I’m going to try writing longer form stuff for the weekends, sort of to stretch the old mental legs a bit and share a bit of the stuff that is floating through my transom, man, about tech and especially mobile and portable electronics.
Come back with me to 2001. A young man got up on stage one afternoon in November to announce something new and amazing: an operating system dedicated to tablet computing. That young man was Microsoft’s Bill Gates and that operating system was Windows XP Tablet PC edition.
Chances are that is the first and last time you saw a working tablet computer. Laptops, then, were monsters. They were heavy – 10 pounds or more – had small, bad batteries, and WiFi was just a dream for most people. It seemed, in those dark years, that laptop manufacturers could shave off pounds and complexity by removing the keyboard and offer a pen-based OS. After all, this was a post-PalmOS era when handwriting recognition was an input option we all knew and understood.
The thinking was this: if you can streamline applications – data entry applications being the target here – you could sell smaller, more expensive computers to medical and business clients. It didn’t work and Windows Tablet PC has been little more than a clever solution to a nonexistent problem.
So what’s with all the tablet talk lately?
We have entered an era of the thin and light computer and, rather than worrying about power we’ve become obsessed with the concept of thinness. This is why Apple, in their wisdom, created the MacBook Air and the iPod Touch. This is the same reason we are all salivating over the thought of tablets thinner than an issue of BusinessWeek and this is why laptop manufacturers – and Michael Arrington – are rushing to make them.
The Apple Tablet (or iPad or Tapplet) is real. It will have a capacitive touch screen and manufacturing difficulties are slowing down the tablet’s release to a crawl, thereby preventing us all from having one. It will be thin and, like the abhorrent HP DreamScreen, will focus on media. The extant tablet verticals – mostly in the medical industry – will still exist.
Note this new focus. Rather than trying to create a business machine, manufacturers understand people want bigger screens on which to consume web and media content.
So what can we expect in the next year? Well, first we have the CrunchPad. When all the bugs are worked out, it will be an amazing device – I’ve seen it. And I’m not just saying that because I’ve been intimately involved in the design process, because I wasn’t – that gives me a bit of perspective. Expect the CrunchPad to be a excellent device for blogging – that’s what Mike made it for – and for web apps.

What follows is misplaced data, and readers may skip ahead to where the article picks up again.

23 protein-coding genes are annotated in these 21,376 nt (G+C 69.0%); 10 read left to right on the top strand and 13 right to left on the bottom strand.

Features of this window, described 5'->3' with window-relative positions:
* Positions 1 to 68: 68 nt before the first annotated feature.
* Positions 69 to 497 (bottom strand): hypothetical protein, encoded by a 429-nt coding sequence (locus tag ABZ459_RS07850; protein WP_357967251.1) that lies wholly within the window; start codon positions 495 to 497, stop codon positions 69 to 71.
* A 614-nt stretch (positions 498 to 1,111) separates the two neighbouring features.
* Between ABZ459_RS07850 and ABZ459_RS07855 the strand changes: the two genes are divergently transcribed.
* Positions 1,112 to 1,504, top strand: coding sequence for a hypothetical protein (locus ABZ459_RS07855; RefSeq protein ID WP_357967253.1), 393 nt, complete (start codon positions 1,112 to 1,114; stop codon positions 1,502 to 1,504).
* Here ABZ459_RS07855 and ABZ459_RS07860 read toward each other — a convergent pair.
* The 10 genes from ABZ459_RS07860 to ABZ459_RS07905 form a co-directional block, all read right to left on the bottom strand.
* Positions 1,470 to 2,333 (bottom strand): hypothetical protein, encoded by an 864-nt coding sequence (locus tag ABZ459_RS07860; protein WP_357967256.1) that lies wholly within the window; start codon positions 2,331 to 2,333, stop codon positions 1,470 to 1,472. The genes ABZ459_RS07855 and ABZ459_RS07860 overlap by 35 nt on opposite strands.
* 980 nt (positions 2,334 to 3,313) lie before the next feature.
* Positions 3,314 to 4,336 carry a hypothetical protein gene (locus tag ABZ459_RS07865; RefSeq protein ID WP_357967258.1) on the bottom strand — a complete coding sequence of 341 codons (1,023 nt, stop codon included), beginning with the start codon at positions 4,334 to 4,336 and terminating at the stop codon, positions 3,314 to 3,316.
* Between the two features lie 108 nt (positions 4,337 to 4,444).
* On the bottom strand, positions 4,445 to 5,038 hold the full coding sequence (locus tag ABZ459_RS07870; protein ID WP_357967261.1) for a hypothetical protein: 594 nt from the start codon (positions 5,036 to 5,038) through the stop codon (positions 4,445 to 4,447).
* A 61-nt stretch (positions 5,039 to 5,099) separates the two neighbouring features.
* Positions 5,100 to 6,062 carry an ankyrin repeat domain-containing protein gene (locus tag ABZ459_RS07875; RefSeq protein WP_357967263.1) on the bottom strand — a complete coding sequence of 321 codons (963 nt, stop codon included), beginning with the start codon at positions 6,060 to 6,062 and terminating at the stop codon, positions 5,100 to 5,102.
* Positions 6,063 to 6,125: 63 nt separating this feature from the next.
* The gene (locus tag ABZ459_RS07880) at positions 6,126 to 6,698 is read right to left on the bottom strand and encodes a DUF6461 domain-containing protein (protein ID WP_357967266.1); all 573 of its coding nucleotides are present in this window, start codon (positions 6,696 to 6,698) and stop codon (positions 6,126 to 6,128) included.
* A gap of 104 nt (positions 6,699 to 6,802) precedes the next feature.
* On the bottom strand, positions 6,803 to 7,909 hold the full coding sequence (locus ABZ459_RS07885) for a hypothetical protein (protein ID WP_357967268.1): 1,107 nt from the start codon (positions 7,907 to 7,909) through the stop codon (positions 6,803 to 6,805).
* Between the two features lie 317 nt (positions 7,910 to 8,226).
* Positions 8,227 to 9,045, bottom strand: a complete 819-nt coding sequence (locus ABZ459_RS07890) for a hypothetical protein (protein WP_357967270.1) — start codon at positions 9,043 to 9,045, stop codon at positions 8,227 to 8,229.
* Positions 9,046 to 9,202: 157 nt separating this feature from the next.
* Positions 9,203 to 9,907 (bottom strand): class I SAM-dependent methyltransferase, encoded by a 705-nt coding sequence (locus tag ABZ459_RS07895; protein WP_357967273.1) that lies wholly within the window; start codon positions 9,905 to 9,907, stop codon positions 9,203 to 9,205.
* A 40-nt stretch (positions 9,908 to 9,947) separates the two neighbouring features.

Don’t Expect much in the way of media. [I was wrong.]
Then there’s the iPad. This will eclipse the industry and for the rest of the year that’s all you’ll hear about. Trust me. Apple could require you to give this device three drops of blood every morning in order to satisfy the demonic hell-beast soul trapped inside it and we would, gladly. The release will be on par with the iPhone release and they’ll sell a million of them.
Then you have Microsoft’s Courier. It’s impressive, but it’s Microsoft; don’t expect that thing to take shape for two years and don’t expect it to take off until the second generation. Like the Zune, Microsoft will make a product but they won’t make it good until they have a little time to mull it over. I don’t think the Courier will be a player in 2010.
As for the rest of the devices, expect slow uptake by price conscious consumers and folks who don’t think it’s “cool” to own “name brand” technology and are real “hackers” (read: teenagers and European students). Archos, for example, is doing a lot of good work in the tablet space but they’re an also-ran. They are going the Tablet OS route, which is no good. Creative has some devices planned and it’s also clear that ChromeOS could power a nice device – provided HTC makes it.
As for connectivity most of these will have a 3G option – although I doubt the iPad will have 3G built-in. WiFi is an obvious second-best.
As for size, tablets, at least with capacitive screens, are weighed down by a huge hunk of metal that shields the electronics from the screen. This hunk of metal – and the glass – prevents us from getting a bigger iPod Touch and is what is keeping the iPad from coming out sooner. Once the world’s (i.e. China’s) scientists solve this problem we’ll get what we want. Until then it’s resistive all the way.
So prepare yourselves for the coming tablet wars and sock away a little cash because things are going to get interesting in 2010.